–Lopez does not guarantee any residual value at December 31, 2007. –Lopez can borrow at 10% per year for a 3-year loan; Lopez does not know Zingger’s implicit rate. –Two alternatives for estimated useful life of the asset: (1) 5 years, (2) 4 years What to do?
Example: Operating Versus Capital Classification The lease does not meet three of “the four criteria under either alternative: –No transfer of title –No BPO –Fails 90% test: n=3; i=10%; R=$10,000 ordinary annuity PVMLP = $24,870 FMV = $60,000 41%
Regarding the fourth criterion, the 75% test: –Alternative 1 fails the test: 3 5 < 75%; treat as operating lease –Alternative 2 meets the test: 3 4 75%; treat as capital lease. The leased asset and lease obligation are recorded at $24,870.
Lopez Capital Lease Amortization Schedule Date 12/31 Cash Payment Int. Exp. @ 10% Principal Reduction Book Value 0424,870 0510,0002,4877,51317,357 0610,0001,7368,2649,093 0710,000*9079,0930 Total30,0005,13024,870 *Rounded
Statement of Cash Flows Under Two Alternatives Lopez Co. Statement of Cash Flows (cash outflows in parentheses) 200520062007 Alternative 1: Operating Operating Activities Lease payment (10,000)
Lopez Co. Statement of Cash Flows (cash outflows in parentheses) 200520062007 Alternative 2: Capital Operating Activities: Interest payment( 2,487)( 1,736)( 907) Financing Activities: Lease payment( 7,513)( 8,264)( 9,903) Net Cash Flow(10,000)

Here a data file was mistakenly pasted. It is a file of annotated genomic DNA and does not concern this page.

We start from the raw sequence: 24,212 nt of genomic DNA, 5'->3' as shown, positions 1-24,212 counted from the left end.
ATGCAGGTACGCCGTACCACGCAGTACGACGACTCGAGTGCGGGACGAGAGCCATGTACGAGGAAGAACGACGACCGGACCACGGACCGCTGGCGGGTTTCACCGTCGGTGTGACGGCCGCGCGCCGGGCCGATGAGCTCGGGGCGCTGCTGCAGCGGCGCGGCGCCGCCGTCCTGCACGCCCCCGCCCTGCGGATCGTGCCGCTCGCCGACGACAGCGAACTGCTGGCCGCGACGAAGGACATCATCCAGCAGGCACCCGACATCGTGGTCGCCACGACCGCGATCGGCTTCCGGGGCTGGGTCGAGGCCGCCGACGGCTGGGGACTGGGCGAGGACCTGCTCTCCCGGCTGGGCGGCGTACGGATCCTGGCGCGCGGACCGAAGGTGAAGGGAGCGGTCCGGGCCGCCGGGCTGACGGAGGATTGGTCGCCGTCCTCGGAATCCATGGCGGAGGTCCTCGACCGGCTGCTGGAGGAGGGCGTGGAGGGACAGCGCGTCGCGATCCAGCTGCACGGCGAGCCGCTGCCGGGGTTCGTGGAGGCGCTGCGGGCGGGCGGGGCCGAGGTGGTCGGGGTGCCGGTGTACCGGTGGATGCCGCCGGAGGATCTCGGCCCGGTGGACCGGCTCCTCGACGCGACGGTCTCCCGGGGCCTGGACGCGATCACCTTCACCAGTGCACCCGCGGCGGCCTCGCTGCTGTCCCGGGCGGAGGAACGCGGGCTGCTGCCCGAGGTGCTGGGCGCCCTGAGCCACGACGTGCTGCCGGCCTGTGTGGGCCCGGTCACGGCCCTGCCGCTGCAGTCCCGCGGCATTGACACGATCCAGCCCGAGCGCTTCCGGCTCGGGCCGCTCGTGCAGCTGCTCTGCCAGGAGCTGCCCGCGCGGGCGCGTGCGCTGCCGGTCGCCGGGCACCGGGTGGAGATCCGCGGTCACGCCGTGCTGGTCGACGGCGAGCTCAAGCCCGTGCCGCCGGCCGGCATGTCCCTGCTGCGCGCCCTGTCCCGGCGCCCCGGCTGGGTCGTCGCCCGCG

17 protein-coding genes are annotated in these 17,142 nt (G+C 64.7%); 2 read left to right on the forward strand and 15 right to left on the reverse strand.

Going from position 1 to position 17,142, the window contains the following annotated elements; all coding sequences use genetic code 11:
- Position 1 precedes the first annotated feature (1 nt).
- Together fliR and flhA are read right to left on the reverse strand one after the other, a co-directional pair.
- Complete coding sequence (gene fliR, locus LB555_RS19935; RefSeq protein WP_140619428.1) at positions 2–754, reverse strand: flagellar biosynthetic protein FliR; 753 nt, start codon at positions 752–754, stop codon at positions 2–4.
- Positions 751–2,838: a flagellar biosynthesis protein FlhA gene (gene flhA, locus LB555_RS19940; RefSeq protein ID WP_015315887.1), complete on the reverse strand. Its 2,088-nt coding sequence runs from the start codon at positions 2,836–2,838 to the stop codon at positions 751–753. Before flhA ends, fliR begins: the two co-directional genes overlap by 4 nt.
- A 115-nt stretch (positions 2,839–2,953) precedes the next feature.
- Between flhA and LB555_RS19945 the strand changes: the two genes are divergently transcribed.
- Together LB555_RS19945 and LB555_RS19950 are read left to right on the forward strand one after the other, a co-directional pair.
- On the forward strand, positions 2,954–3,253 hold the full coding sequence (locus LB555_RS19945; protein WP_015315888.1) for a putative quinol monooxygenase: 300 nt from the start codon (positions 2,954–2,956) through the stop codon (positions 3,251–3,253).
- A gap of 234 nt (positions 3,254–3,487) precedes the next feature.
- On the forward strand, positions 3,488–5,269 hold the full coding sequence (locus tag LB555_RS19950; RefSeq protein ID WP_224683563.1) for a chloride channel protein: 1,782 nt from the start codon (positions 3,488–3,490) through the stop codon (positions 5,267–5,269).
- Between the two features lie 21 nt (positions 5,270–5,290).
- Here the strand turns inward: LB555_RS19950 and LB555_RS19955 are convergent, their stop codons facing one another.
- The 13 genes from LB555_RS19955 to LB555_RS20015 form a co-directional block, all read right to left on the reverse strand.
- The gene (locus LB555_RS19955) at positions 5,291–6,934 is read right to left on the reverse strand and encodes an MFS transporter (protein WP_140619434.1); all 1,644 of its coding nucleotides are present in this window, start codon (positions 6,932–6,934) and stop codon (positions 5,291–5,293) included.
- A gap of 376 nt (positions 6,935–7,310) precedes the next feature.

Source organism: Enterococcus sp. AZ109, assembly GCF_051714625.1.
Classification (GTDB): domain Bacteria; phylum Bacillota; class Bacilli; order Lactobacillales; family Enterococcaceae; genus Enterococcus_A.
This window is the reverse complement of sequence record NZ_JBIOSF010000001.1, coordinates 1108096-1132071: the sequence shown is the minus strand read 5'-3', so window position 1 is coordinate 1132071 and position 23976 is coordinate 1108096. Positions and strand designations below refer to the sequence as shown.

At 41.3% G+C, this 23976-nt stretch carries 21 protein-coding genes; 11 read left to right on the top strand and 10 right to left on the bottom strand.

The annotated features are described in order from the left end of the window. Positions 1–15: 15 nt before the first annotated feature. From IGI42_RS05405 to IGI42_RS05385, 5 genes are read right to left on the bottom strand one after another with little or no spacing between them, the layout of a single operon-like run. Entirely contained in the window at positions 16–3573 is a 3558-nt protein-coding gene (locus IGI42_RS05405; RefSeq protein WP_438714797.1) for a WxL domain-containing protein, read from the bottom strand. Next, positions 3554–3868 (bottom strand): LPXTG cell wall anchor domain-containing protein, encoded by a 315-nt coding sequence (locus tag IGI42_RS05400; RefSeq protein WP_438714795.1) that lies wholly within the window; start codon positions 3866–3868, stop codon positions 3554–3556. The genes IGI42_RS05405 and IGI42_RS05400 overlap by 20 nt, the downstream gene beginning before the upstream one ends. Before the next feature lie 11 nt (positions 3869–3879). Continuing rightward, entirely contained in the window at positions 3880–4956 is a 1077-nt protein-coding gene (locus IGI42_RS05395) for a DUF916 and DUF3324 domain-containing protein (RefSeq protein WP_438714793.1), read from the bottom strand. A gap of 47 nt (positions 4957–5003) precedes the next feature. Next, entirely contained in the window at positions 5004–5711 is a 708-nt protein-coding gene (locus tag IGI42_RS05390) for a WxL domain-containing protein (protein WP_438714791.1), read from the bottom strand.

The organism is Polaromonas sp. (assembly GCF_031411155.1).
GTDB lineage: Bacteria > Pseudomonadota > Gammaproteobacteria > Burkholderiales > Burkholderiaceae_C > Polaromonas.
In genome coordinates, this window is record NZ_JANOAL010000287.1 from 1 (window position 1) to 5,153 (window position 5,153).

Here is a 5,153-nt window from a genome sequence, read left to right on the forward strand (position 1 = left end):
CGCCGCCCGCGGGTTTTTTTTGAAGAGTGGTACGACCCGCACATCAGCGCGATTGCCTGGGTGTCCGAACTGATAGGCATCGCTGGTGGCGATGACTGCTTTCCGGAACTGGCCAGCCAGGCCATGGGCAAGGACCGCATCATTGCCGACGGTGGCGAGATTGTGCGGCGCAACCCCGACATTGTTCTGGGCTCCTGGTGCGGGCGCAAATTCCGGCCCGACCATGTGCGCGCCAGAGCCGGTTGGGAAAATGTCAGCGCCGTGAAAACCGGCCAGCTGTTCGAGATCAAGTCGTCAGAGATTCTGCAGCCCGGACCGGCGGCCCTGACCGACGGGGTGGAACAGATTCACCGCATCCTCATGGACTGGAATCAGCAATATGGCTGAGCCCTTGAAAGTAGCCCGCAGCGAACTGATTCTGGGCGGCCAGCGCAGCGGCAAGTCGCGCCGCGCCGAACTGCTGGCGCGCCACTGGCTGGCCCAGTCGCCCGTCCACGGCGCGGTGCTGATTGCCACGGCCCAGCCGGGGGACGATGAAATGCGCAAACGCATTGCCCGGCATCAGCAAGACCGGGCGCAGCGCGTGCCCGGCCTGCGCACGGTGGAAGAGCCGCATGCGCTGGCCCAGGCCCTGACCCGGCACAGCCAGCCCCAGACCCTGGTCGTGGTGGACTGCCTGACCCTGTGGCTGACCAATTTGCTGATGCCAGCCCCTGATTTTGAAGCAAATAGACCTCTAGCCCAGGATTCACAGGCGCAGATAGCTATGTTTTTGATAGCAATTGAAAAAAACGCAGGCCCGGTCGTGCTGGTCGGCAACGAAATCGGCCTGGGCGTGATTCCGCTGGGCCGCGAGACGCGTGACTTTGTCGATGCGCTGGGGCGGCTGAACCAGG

Separate Schedule of “Significant Investing and Financing Activities Not Involving Cash” Attached to Statement of Cash Flows Alternative 2: Capital2004 Acquisition of equipment by capital lease24,870
Income Statements Under Two Alternatives Lopez Co. Income Statement 200520062007 Alternative 1: Operating Operating Expenses Lease payment10,000
Lopez Co. Income Statements 200520062007 Alternative 2: Capital Operating Expenses: Depreciation expense*8,290 Other Rev (Exp), Gains (Losses): Interest expense( 2,487)( 1,736)( 907) Total Lease-Related Exp. **10,77710,0269,197 *$24,870 3 = $8,290 **total = $30,000 over the three years
Example: Balance Sheets Under Two Alternatives Lopez Co. Balance Sheet (12/31) 200520062007 Alternative 1: Operating Current Assets Cash(10,000)(20,000)(30,000) Owners’ Equity Retained earnings(10,000)(20,000)(30,000)
Lopez Co. Balance Sheet (12/31) 2004200520062007 Alt. 2: Capital Assets Current Assets Cash0(10,000)(20,000)(30,000) Property, plant, equipment, net Manufacturing equipment24,87016,5808,2900
Sales and Leasebacks A company may sell an asset to a buyer and then immediately sign a lease to lease the asset from the buyer. –The two transactions result in a buyer-lessor and a seller-lessee. –If the seller-lessee has a profit on the sale, the profit is deferred and recognized over the life of the lease. –The seller-lessee accounts for the lease as an operating lease or a capital lease in the normal manner.
Pro Forma Financial Statement Adjustments Operating lease footnote disclosures may be adequate to allow informal pro forma adjustments to a company’s financial statement data to “capitalize” the leases. Analysts must decide on some interest rate data, and make some assumptions about cash flow patterns, etc. What if ?